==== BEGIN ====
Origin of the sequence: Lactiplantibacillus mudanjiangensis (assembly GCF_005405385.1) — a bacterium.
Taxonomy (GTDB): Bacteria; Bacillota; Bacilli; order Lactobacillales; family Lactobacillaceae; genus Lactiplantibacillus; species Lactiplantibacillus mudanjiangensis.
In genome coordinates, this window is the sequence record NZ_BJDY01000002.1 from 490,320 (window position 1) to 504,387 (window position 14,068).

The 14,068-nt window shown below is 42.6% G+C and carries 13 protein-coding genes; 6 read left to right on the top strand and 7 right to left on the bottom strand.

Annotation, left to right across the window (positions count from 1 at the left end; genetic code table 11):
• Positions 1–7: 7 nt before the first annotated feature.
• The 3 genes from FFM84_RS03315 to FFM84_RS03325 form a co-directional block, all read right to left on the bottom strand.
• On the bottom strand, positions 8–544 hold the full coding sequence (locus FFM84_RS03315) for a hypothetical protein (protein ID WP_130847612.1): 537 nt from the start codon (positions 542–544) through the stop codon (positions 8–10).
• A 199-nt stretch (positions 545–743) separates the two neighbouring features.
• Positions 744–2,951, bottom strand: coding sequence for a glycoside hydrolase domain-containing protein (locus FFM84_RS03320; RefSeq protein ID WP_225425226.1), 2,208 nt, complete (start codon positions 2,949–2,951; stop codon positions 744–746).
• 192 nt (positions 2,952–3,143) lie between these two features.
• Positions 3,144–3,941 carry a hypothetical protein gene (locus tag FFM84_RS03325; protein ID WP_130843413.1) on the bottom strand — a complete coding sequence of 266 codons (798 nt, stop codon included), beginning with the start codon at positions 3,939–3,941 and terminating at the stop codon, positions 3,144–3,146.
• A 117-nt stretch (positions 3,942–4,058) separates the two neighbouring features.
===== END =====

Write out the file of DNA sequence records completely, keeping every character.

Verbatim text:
Origin of the sequence: Lactiplantibacillus mudanjiangensis (assembly GCF_005405385.1) — a bacterium.
Taxonomy (GTDB): Bacteria; Bacillota; Bacilli; order Lactobacillales; family Lactobacillaceae; genus Lactiplantibacillus; species Lactiplantibacillus mudanjiangensis.
In genome coordinates, this window is the sequence record NZ_BJDY01000002.1 from 490,320 (window position 1) to 504,387 (window position 14,068).

The 14,068-nt window shown below is 42.6% G+C and carries 13 protein-coding genes; 6 read left to right on the top strand and 7 right to left on the bottom strand.

Annotation, left to right across the window (positions count from 1 at the left end; genetic code table 11):
• Positions 1–7: 7 nt before the first annotated feature.
• The 3 genes from FFM84_RS03315 to FFM84_RS03325 form a co-directional block, all read right to left on the bottom strand.
• On the bottom strand, positions 8–544 hold the full coding sequence (locus FFM84_RS03315) for a hypothetical protein (protein ID WP_130847612.1): 537 nt from the start codon (positions 542–544) through the stop codon (positions 8–10).
• A 199-nt stretch (positions 545–743) separates the two neighbouring features.
• Positions 744–2,951, bottom strand: coding sequence for a glycoside hydrolase domain-containing protein (locus FFM84_RS03320; RefSeq protein ID WP_225425226.1), 2,208 nt, complete (start codon positions 2,949–2,951; stop codon positions 744–746).
• 192 nt (positions 2,952–3,143) lie between these two features.
• Positions 3,144–3,941 carry a hypothetical protein gene (locus tag FFM84_RS03325; protein ID WP_130843413.1) on the bottom strand — a complete coding sequence of 266 codons (798 nt, stop codon included), beginning with the start codon at positions 3,939–3,941 and terminating at the stop codon, positions 3,144–3,146.
• A 117-nt stretch (positions 3,942–4,058) separates the two neighbouring features.